The last time Muslim clerics refused to accept a Supreme Court verdict – in Shah Bano, 1985 – and successfully campaigned to get it repudiated, they unwittingly helped a defeated Bharatiya Janata Party bounce back with a movement that culminated in the demolition of the Babri Masjid.
Imagine what such a refusal by clerics could do today to the triumphal BJP.
One wonders whether this thought crossed Maulana Mahmood Madani’s mind before he declared that his organisation, the Jamiat Ulema-e-Hind, would not accept last week’s Supreme Court’s judgement striking down triple talaq, that the practice would continue, that the wife against whom it is pronounced would be deemed instantly divorced. Another Jamiat leader Siddiqullah Chowdhury, a minister in Mamata Banerjee’s West Bengal government, declared the verdict “unconstitutional”. The Jamiat is considered to be the country’s largest Muslim religious organisation, and has a significant influence on the operations of the Darul Uloom Deoband seminary.
It took just 48 hours for the historic decision striking down instant triple talaq as unconstitutional and unIslamic to meet with opposition. Even as Muslims have been wondering how the Supreme Court’s decision is to be implemented, Madani’s words show them the way. His message: ignore the judgement is his message and carry on as if nothing has happened.
Of course, this judgement cannot be considered just another order against instant triple talaq. After all, it came from a five-judge bench headed by the chief justice.
But then, Madani is no run-of the-mill cleric. The Madanis have been a prominent family since before Independence. Mahmood Madani has headed the Jamiat for the past 15 years, succeeding his father, who led it for 33 years until his death, and his grandfather, a freedom fighter and one of the founders of the Jamia Millia Islamia. Madani’s message, therefore, is likely to influence the clergy, and through them, a section of the Muslim community.
Madani’s political leanings are worth noting. His family’s proximity to the Congress was but natural given the grandfather’s participation in the freedom struggle. But the way it has remained loyal to the party has led to discerning Muslims labelling the Madanis as Congress stooges.
Though Madani’s father was a Congress member of the Rajya Sabha, his son entered the Upper House in 2006 on a Rashtriya Lok Dal ticket. In May, just days before the Supreme Court began hearing the challenge to instant divorce, Madani shocked his community by meeting Prime Minister Narendra Modi and commending him for his stand on the matter. In December, the Jamiat had passed a resolution describing instant triple talaq as unIslamic.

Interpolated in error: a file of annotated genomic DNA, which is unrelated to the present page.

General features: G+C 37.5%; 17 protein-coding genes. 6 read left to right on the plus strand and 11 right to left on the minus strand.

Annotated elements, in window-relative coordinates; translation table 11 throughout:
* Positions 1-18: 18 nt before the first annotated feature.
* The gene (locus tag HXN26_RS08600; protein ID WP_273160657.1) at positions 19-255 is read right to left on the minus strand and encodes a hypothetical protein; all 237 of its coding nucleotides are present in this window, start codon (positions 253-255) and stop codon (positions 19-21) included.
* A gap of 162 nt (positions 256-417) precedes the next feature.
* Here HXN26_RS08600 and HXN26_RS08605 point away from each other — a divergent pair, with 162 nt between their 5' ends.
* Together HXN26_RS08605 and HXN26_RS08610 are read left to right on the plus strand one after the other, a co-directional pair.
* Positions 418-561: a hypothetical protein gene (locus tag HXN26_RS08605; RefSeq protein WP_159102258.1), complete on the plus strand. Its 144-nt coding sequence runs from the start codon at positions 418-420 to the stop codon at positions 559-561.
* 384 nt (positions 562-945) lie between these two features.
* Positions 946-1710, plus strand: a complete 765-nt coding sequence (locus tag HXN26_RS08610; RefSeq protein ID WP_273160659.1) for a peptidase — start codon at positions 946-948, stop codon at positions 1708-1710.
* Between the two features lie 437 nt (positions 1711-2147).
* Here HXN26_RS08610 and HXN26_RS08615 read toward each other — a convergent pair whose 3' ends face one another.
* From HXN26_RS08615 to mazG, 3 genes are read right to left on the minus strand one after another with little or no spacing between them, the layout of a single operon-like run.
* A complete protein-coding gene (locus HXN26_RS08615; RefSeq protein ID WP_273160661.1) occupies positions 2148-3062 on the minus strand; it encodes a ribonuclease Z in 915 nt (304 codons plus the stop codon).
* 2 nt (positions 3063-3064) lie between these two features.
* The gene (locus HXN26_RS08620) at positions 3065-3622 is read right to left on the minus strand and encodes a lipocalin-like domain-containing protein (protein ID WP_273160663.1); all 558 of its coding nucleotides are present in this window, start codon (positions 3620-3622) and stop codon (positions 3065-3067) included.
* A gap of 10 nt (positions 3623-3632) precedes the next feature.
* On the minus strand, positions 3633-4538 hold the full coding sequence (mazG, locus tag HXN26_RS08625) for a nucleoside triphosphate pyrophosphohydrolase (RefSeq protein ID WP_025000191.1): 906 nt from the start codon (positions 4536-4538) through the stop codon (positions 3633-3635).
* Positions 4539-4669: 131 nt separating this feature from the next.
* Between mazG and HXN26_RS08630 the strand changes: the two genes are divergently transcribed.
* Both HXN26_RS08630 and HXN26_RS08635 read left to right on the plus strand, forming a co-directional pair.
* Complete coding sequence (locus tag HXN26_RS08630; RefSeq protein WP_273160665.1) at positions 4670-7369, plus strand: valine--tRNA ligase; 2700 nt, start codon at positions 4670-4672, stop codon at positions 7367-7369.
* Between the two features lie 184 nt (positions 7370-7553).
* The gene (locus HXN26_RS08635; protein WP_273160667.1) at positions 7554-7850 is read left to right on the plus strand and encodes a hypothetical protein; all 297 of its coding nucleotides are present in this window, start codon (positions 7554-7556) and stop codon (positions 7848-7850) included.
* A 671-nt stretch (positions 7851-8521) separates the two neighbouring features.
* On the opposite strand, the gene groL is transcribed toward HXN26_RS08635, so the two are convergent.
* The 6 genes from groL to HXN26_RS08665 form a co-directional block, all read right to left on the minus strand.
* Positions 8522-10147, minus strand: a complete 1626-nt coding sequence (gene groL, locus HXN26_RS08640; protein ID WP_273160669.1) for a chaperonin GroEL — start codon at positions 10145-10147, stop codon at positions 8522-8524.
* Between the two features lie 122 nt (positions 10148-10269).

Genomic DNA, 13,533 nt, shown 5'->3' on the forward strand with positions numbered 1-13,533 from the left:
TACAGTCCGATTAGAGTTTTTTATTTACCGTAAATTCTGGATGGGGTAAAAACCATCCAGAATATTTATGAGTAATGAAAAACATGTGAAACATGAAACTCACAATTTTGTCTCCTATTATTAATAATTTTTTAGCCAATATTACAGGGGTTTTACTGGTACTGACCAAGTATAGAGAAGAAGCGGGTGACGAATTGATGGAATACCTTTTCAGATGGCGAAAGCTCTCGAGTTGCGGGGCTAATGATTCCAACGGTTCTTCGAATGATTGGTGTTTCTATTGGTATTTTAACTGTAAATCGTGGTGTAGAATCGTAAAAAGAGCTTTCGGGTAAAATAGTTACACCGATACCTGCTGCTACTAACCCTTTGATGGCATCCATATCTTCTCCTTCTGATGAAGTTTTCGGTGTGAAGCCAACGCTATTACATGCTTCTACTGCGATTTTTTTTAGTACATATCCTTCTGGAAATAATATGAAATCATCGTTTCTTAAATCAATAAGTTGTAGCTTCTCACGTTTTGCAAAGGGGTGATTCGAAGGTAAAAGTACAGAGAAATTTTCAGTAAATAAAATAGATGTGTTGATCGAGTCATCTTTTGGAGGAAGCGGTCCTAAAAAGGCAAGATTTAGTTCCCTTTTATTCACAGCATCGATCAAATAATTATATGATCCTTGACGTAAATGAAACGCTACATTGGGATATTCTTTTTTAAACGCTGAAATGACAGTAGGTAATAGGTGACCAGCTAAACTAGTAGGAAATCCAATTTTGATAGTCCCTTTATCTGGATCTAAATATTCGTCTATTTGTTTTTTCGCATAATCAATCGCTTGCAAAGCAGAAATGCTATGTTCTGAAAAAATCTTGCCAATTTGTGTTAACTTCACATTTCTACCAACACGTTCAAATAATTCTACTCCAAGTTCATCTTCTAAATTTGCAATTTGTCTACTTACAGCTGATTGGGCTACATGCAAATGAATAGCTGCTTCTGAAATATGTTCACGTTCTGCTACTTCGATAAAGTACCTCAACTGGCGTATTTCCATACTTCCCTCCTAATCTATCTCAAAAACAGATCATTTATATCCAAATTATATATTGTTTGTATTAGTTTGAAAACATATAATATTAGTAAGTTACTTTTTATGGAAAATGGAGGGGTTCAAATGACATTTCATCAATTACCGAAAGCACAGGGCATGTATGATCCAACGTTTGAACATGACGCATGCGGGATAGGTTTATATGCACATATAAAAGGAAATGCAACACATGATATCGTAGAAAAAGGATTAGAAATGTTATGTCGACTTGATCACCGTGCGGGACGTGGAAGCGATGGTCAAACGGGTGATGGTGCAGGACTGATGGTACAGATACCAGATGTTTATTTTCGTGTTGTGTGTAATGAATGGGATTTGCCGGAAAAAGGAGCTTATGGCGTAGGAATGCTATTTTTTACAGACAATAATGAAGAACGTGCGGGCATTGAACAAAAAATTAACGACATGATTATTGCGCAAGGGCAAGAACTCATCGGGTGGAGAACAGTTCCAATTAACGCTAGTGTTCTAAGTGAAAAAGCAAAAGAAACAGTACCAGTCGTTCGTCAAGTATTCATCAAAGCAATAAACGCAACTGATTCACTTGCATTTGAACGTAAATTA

Fighting a losing battle
Given these shifts, should this political cleric be taken seriously? His words of defiance could have been ignored, but for one reality: the struggle by Muslim women to get rid of instant talaq has, to quote a Muslim activist, “been transformed into a war between the majority and minority communities’’. The forces that have done so – the Bharatiya Janata Party, sections of the media, the clerics themselves – will undoubtedly use Madani’s words to further this war.
The Jamiat, along with the All India Muslim Personal Law Board, the non-governmental body that claims to represent the Muslims in matters of personal law, had intervened in the Supreme Court to oppose Muslim women’s petitions against instant triple talaq. Hence, neither was expected to welcome its abolition. But the Board has cleverly saved face by projecting the judgement as a victory for Muslim Personal Law. (Chief Justice JS Khehar and Justice S Abdul Nazeer held that personal laws are protected by the fundamental right to freedom of religion.) In contrast, Madani’s open defiance brings back unpleasant memories of the Shah Bano case.
That said, conditions are hardly conducive for conservative Muslim clerics to wage a street campaign against the Supreme Court’s decision, as they had done in 1985. Then, an indulgent Prime Minister Rajiv Gandhi had obliged them by getting the Congress-dominated Parliament to enact a law repudiating the judgement. Today, the situation is the opposite. Modi has repeatedly spoken against the practice and his party has made it an electoral issue.
There is another significant difference. In 1985, only a few Muslims openly supported the Shah Bano judgement. Today, in addition to Muslim women, many Muslim men – not just the usual progressives but others in the mainstream as well – have come out against instant talaq. Indeed, most of them have blamed the clerics for the persistence of the practice. Even the Urdu press, which rarely opposes the clerics, has held them responsible for refusing to reform, thereby forcing Muslim women to approach the court.
So, while the BJP and many TV channels will pounce on Madani’s words to accuse the entire Muslim community of placing faith before the law (a stand the BJP itself has often taken), one can expect a spirited rejection of the cleric’s position by the Muslims themselves. The time when clerics could speak for the Muslim community is gone.